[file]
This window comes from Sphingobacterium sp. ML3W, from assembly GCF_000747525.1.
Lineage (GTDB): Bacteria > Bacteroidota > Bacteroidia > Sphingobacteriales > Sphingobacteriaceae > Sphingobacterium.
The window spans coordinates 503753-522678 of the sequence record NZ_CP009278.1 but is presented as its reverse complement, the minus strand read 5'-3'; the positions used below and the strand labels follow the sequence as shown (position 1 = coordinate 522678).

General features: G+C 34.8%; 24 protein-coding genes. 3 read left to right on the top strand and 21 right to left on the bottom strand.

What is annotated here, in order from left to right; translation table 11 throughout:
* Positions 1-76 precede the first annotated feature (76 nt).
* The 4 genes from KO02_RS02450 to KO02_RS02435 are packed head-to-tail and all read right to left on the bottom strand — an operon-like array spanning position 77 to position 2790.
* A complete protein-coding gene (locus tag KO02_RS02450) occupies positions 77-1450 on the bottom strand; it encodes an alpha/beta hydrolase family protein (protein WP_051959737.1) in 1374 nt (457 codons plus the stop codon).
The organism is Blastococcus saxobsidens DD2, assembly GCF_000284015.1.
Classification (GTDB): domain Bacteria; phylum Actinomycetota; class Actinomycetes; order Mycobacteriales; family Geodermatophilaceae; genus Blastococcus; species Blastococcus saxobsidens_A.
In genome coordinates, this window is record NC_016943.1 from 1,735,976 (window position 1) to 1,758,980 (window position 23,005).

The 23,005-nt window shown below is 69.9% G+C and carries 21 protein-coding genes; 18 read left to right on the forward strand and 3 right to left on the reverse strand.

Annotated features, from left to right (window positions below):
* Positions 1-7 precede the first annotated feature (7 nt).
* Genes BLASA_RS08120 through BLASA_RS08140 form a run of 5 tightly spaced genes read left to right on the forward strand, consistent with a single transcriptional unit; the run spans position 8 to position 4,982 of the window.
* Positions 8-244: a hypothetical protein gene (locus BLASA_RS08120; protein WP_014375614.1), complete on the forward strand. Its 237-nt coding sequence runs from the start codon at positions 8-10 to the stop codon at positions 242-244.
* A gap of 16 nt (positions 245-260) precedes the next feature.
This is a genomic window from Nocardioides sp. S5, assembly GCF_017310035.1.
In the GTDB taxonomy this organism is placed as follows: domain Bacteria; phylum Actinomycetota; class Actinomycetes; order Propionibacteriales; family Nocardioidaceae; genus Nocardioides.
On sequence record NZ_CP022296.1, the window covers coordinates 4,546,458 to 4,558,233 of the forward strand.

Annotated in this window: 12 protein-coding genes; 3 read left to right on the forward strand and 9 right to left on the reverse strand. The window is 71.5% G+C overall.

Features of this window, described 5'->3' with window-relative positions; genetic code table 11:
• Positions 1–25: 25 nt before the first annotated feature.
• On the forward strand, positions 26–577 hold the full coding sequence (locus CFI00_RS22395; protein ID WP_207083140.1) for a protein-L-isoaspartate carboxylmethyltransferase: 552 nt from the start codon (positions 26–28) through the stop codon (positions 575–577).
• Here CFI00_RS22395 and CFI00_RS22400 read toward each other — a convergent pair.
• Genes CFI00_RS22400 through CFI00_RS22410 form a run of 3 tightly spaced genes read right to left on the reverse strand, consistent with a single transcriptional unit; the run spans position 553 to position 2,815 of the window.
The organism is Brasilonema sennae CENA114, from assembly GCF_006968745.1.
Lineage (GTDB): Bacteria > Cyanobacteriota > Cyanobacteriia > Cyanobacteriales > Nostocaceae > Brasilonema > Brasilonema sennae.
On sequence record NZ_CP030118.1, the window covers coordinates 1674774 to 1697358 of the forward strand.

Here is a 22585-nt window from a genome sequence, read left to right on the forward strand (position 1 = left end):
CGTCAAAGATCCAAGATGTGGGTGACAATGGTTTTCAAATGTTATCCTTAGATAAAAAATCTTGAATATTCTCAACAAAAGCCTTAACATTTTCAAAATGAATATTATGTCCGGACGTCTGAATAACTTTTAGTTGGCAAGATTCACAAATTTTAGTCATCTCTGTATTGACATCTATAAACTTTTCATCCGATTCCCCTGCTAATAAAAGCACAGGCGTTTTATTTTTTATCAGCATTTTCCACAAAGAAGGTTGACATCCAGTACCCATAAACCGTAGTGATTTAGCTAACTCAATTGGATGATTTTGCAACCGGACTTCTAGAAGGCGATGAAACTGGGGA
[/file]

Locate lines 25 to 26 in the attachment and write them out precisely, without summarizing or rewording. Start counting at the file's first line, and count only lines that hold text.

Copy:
• Here CFI00_RS22395 and CFI00_RS22400 read toward each other — a convergent pair.
• Genes CFI00_RS22400 through CFI00_RS22410 form a run of 3 tightly spaced genes read right to left on the reverse strand, consistent with a single transcriptional unit; the run spans position 553 to position 2,815 of the window.